Review: RockMelt Social Web Browser
Thursday, December 23, 2010 at 11:25PM
Gadjo Cardenas Sevilla in Chrome, First Looks, Flock, Mozilla, Opinion, Public service, Reviews, RockMelt, Social Web, Webkit

By Gadjo Cardenas Sevilla

Loaded with some serious browser pedigree (it is backed by Netscape impresario Marc Andreessen) and lofty social media aspirations (it integrates Twitter and Facebook to the browser frame so you're always connected even when you're just surfing). RockMelt is a next generation browser with slant towards the social web.

Social browsers aren’t new. This concept was introduced some time back by the Flock Browser, which integrated Facebook, MySpace and Twitter feeds into the browser space for easy access while you were surfing.

Having your entire favorite social “distraction” within an eyeball may be convenient for some (fewer apps opened, less multitasking, no lost tabs or stray windows) but we initially found it to be a bit overwhelming. RockMelt is a new spin on the social browser and has a better layout and more intuitive setup process than Flock. It is also more convenient than having a browser plus Twitter and Facebook open simultaneously.

We like that RockMelt has the speed and standards compliance of Chrome and Safari although it may not (yet) have the vast modification and extension potential as Firefox. RockMelt is still in beta but shows a lot of promise and may be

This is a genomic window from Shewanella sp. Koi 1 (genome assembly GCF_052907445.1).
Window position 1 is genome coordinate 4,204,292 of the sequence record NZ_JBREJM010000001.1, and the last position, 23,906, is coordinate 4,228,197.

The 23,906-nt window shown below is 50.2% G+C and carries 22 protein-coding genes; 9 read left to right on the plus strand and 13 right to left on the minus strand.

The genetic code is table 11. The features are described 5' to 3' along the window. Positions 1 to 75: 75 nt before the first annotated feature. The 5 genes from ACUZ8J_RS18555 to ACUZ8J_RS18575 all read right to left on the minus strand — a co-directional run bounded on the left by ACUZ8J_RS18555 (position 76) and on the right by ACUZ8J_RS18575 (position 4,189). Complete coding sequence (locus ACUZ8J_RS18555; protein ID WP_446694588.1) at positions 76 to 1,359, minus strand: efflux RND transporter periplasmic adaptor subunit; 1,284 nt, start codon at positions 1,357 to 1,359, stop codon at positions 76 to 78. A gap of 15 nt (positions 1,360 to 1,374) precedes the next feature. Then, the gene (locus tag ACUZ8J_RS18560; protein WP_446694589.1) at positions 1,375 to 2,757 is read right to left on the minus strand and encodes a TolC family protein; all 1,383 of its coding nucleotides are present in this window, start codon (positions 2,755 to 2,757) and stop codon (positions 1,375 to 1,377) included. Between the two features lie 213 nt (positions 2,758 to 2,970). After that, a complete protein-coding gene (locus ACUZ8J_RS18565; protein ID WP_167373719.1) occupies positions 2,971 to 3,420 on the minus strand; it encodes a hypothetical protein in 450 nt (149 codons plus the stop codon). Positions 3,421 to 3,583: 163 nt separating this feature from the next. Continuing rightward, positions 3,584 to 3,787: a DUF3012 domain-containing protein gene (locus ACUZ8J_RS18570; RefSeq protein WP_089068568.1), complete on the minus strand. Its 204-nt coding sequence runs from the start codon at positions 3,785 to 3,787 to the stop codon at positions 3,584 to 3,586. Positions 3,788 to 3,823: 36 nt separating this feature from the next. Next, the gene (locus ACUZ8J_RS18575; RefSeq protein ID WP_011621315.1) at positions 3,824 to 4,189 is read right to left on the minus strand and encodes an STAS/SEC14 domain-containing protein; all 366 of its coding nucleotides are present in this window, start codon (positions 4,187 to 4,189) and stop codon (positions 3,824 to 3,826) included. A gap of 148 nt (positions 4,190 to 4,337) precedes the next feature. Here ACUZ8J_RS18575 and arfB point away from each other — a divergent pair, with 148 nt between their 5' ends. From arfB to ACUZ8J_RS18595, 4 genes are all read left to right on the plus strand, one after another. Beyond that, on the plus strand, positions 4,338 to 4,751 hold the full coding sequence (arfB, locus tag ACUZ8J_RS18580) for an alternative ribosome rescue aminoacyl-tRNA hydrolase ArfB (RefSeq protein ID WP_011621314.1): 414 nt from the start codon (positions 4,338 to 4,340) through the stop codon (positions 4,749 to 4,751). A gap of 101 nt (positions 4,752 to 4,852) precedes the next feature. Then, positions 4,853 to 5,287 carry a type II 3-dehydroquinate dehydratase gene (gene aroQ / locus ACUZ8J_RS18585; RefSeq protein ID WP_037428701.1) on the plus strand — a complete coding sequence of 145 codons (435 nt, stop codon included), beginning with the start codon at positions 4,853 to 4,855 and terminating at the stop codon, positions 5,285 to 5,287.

We found RockMelt to be fast and just as zippy as our favorite Google Chrome browser and this is no surprise since they are running on the same WebKit platform which we think is really the way all browsers should be built. The experience will really vary on how huge your social media life is. If you have hundreds of friends and many of them are active, then it can be a dizzying ordeal to have dozens of them pinging you or starting conversations. 

What we didn’t like was that the social aspect of the browser was too much in our faces. Once the browser is launched, RockMelt launches Facebook as well as that social network’s chat app. Which means, depending on how many friends you have at that moment, you might get a half dozen chat windows popping up and beckoning you to join a chat. Sure you can turn this off, but you also turn off all the Facebook linkages and status updates and the like.

We prefer the way that RockMelt handles feeds from favorite websites, which come up in small windows with tiny blurbs under each headline. It also handles Twitter  and RSS feeds quite elegantly, which is great and one of the better features that we enjoyed using.

Folks who are “always on” and who live in Facebook but who also need to use a fast, full-featured browser will like RockMelt people who are less inclined to the social smorgasbord which can get overwhelming, might opt to stick to a less connected browser or turn off the Facebook integration of RockMelt altogether.  

Power frienders and social media mavens will like RockMelt's connected-ness, regular users might feel a little freaked out to see their whole social network smiling back at them from the corners of their browser window.

Rating: 4 out of 5

Article originally appeared on Reviews, News and Opinion with a Canadian Perspective (
See website for complete article licensing information.